Tea Tree Oil Is Great for Your Skin, Hair, and Home—Here Are 5 Helpful Ways to Use It
If you haven't jumped on the essential oil train yet, you may reconsider once you learn about the fascinating benefits of one of the most popular formulas: tea tree oil. With its natural ability to disinfect, fight acne, and provide a calming scent to your home, this multi-purpose superstar offers many benefits. Here, we explore everything that tea tree oil is good for, and what to consider before implementing it into your routine.
What is tea tree oil?
Tea tree oil is an essential oil extracted from the leaves of the Australian-native Melaleuca Alternifolia tree through a steam distillation process, explains Julio Pina, the director of R&D Innovation at Innovation Labs (iLABS). "It's a colorless to pale yellow, clear, mobile liquid with a distinctive aromatic, earthy, pine odor," Pina says.
Today, tea tree oil is commonly found in personal care products and cosmetics, from moisturizers and toners to soaps, shampoos, and countless other goods. You can also purchase tea tree oil on its own, ideal for adding to a diffuser or mixed with other lotions or serums.
What is tea tree oil good for?
Because tea tree oil has been used and studied for decades, there's plenty of research to back up its benefits. Experts shed insight on all the uses and advantages of this potent, effective essential oil.
What to know before using tea tree oil
Never ingest it.
No matter what an Instagrammer or TikToker says, you should never ingest tea tree oil—it can lead to serious symptoms. Also avoid direct contact with your eye area, Pina warns. Though some people swear by ingesting essential oils, it's considered a dangerous practice by most medical professionals. Pina also recommends checking online if a tea tree oil product has gone through the Human Repeat Insult Patch Test (HRIPT), a clinical study performed on humans to determine if a product irritates.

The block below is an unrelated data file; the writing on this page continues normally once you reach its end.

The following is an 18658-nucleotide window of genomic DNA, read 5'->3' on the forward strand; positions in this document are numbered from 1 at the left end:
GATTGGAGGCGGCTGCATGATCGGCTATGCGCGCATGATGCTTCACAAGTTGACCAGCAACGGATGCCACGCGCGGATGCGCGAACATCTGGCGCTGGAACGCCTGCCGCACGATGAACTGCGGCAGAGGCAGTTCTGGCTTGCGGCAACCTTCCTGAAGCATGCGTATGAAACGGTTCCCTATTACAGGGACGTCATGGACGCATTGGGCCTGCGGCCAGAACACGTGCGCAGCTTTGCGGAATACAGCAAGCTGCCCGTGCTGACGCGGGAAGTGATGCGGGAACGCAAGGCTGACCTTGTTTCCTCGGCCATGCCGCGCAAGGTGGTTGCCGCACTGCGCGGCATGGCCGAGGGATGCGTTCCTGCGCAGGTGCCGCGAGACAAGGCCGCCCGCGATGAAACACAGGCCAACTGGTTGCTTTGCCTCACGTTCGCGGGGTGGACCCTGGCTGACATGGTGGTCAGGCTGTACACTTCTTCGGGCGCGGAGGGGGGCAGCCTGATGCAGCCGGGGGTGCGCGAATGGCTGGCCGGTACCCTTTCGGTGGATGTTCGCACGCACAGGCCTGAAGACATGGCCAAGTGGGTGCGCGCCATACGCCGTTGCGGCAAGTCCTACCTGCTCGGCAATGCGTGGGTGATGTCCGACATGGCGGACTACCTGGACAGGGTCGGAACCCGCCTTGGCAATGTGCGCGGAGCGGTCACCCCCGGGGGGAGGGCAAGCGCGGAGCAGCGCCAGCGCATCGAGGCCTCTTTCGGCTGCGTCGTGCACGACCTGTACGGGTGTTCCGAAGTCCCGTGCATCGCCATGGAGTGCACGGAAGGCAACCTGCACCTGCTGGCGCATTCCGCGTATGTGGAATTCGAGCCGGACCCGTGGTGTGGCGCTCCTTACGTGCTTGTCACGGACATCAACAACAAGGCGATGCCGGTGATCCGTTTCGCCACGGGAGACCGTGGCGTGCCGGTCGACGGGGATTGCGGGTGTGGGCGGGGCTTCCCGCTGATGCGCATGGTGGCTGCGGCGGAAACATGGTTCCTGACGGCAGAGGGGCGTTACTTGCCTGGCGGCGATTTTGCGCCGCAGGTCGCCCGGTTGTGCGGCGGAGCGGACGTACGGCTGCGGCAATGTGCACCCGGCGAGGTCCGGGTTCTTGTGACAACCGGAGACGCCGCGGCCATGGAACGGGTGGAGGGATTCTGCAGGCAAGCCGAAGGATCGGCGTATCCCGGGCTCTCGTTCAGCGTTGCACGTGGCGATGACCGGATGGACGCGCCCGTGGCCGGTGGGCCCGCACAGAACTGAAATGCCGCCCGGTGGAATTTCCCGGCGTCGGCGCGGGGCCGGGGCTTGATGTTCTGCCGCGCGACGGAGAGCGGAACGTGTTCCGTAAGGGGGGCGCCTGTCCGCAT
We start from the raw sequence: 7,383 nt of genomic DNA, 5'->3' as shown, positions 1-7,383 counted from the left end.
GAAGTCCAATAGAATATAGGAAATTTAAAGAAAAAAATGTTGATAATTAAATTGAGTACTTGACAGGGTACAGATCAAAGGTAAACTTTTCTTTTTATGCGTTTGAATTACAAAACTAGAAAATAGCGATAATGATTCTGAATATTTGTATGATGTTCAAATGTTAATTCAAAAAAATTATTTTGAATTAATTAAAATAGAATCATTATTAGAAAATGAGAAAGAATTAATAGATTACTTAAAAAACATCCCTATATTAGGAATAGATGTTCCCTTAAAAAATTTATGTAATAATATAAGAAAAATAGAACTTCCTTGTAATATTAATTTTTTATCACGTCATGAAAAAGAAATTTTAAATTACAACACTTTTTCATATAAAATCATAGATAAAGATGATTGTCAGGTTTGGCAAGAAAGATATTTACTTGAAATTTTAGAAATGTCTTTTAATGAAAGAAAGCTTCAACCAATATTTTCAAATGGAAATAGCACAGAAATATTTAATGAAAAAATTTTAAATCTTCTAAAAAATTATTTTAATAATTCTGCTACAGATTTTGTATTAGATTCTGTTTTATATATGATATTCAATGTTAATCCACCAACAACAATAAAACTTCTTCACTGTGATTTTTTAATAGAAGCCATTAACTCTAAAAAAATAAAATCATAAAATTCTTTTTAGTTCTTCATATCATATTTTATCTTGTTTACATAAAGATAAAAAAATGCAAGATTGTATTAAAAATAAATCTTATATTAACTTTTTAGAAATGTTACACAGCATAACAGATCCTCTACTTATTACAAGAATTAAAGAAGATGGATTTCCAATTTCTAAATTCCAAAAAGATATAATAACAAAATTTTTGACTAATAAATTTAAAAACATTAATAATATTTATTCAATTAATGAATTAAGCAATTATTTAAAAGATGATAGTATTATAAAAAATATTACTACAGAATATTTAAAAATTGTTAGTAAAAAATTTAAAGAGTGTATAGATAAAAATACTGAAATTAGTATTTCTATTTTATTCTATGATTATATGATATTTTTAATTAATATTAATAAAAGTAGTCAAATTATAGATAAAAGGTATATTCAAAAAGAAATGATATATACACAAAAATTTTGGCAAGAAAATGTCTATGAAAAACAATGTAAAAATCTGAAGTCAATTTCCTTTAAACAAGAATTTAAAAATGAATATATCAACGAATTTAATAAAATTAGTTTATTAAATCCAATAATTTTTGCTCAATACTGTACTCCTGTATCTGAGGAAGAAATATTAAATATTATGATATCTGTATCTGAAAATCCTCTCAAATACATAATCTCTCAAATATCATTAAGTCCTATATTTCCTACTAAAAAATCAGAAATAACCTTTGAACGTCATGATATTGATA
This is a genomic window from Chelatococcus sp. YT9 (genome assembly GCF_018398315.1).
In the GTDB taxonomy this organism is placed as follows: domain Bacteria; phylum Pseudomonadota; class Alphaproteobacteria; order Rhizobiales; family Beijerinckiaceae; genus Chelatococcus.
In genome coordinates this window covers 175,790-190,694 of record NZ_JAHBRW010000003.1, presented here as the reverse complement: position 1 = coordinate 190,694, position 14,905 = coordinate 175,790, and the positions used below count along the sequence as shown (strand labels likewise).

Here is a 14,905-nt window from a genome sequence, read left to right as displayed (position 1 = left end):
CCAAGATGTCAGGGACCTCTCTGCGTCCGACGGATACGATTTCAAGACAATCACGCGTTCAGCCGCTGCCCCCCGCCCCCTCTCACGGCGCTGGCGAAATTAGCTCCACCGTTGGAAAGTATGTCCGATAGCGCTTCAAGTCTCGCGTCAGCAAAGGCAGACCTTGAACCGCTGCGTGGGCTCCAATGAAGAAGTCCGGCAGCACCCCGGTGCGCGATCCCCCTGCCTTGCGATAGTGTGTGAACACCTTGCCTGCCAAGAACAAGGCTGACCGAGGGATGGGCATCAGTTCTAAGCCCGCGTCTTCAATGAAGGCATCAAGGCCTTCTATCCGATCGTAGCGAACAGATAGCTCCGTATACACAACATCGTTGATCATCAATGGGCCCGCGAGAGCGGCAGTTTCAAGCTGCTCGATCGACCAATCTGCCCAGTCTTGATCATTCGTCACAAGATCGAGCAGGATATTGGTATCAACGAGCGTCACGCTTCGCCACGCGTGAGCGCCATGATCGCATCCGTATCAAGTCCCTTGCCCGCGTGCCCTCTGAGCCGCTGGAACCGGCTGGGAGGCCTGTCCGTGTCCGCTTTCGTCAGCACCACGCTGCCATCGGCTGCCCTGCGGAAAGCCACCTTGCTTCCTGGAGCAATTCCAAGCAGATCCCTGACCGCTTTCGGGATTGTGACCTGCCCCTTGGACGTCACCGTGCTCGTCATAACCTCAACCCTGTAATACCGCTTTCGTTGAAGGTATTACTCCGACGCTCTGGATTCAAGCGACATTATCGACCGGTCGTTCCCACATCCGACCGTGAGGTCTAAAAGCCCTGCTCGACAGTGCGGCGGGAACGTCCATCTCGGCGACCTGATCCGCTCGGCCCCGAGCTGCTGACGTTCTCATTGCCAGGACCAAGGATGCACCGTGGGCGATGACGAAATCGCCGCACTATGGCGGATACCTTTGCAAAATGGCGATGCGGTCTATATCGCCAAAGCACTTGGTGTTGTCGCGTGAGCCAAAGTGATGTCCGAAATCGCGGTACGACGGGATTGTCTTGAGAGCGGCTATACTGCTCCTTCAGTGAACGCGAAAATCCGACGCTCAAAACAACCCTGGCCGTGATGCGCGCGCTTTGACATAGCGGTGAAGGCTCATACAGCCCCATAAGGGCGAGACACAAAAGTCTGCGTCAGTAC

Start small to avoid skin irritation.
If you have picky pores that tend to break out or become red when you use a new product, tread carefully with tea tree oil. Aguilar says to begin by applying a small dab behind your ear and wrist. Then, check these areas after 12 and 24 hours for any signs of irritation or allergies.
If you're using tea tree oil on its own, another option is to dilute the formula in a compatible vehicle, like caprylic/capric triglyceride or castor oil, Pina says. "The level of dilution will depend on your skin's tolerance levels, so start with as low as a 1 percent solution and increase to 5 percent."
Store it safely.
Store your solution in an amber glass bottle at room temperature, as tea tree oil is sensitive to air, light, and heat. "To be cautious and prolong the shelf life of your solution, including an antioxidant such as vitamin E, is recommended," Pina says. "Vitamin E will synergistically improve the benefit of tea tree oil while serving as a natural antioxidant and soothing agent."